The Federal Executive Council, FEC, presided over by President Muhammadu Buhari on Wednesday, November 18, 2020, approved the Finance Bill 2020, to support the 2021 Budget.
Zainab Ahmed, the minister of Finance, Budget and National Planning, who disclosed this to State House Correspondents after the FEC meeting, explained the bill designed to bring about incremental changes in the nation’s tax laws.
The Minister, who briefed correspondents alongside some of her colleagues, however, assured that the passage of the bill into law would not lead to increase in taxes in the country.
Other ministers who were at the briefing included the Minister of Information and Culture, Alhaji Lai Mohammed; Minister of Health, Osagie Ehanire; Minister of Works and Housing, Babatunde Fashola; and the Minister of Water Resources, Engr. Suleiman Adamu.
Explaining features of the bill, the Minister said the intent of the bill is to ease tax burdens on some categories of enterprises, especially small and medium enterprises.
She also pointed out that some taxes had already been reduced saying: “In the last Finance Bill 2019, we reduced taxes from 30 percent to 20 percent for enterprises that have turnover of between N25 to N100 million.”
Ahmed assured that the situation in the country does not warrant increase in taxes, saying: “This is not the time to increase taxes. “
The bill will soon be transmitted to the National Assembly for its consideration and passage into law.
“Through this Finance Bill, what we are seeking to do is to make incremental changes to tax laws relating to Customs and Excise as well as other fiscal laws to support the implementation of annual budget. When Mr. President presented the 2021 Budget to the Parliament, he did direct that the 2020 Finance Bill will also follow to support the budget proposals.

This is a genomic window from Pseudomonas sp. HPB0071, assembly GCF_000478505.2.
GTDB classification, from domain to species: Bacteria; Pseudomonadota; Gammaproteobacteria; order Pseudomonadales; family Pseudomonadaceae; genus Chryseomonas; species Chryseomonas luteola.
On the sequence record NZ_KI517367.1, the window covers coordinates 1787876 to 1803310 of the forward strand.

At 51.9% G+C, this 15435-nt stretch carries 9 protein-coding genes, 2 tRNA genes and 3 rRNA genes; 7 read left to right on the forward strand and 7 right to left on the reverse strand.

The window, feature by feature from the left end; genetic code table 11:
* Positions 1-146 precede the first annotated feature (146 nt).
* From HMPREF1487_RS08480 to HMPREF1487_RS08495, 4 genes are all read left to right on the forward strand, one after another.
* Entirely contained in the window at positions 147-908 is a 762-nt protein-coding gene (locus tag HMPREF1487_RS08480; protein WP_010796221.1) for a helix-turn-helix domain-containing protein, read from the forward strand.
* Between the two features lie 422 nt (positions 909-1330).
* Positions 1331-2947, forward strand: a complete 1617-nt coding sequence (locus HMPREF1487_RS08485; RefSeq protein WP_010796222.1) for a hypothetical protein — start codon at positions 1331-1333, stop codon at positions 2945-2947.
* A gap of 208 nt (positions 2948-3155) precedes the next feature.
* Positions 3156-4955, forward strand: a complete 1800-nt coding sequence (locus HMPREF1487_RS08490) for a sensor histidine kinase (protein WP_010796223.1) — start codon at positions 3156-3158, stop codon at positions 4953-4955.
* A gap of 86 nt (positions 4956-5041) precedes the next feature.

“We are working on implementing current fiscal reforms in line with the Multi-year Medium Term Framework and over time we hope that this Finance Bill, that the fiscal space will be reformed on an incremental basis.
“So this Finance Bills for 2020 was developed as a result of a very large multi-stakeholder effort under Fiscal Policy Reform Committee that has several ministries, departments, and agencies as members, but also the private sector, experienced tax practitioners and academics.
“A few of the provisions of the 2020 Finance Bills, the broad principle is to consider how we will have adequate macroeconomic strategies to attract investment, to be able to grow the economy on a sustainable basis, but also to create jobs as the immediate fiscal strategies to put in place accelerate domestic revenue mobilization in response to COVID-19 pandemic and the recent decline in the economy.
“In producing this bill, what we were inadvertently doing was amending provisions in 13 different taxes which include the Capital Gains Tax Act, Companies Income Tax Act, CITA, Industrial Development (Income Tax Relief) Act (IIDITRA), Personal Income Tax Act, PITA, Tertiary Education Trust Fund Act, Customs & Excise Tariff (Consolidation) Act, Value Added Tax Act, VATA, Federal Inland Revenue Service (Establishment) Act, the Fiscal Responsibility Act, and the Public Procurement Act.